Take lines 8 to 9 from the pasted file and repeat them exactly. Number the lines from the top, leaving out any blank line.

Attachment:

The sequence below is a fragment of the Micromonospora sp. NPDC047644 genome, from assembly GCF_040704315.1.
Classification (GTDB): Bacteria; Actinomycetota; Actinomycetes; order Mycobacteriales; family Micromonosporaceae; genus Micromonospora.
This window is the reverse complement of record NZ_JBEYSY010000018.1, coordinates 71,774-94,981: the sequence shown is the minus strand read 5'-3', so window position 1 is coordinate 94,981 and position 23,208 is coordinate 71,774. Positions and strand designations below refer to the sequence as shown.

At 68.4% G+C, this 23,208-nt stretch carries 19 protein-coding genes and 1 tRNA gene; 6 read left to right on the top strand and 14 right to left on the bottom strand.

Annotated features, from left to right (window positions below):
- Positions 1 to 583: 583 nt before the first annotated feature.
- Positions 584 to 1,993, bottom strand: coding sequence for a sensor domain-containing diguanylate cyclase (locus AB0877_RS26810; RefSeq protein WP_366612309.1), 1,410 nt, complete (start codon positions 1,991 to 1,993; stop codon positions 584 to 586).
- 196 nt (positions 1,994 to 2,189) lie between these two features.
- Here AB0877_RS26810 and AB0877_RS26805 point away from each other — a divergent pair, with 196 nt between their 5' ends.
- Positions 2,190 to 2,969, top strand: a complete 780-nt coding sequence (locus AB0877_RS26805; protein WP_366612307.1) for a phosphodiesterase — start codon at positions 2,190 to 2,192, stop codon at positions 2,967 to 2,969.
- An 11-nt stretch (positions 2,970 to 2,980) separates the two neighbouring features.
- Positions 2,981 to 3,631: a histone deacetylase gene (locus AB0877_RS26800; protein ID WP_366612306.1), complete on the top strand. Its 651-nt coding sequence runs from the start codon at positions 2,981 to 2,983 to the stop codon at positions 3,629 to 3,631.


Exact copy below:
- 196 nt (positions 1,994 to 2,189) lie between these two features.
- Here AB0877_RS26810 and AB0877_RS26805 point away from each other — a divergent pair, with 196 nt between their 5' ends.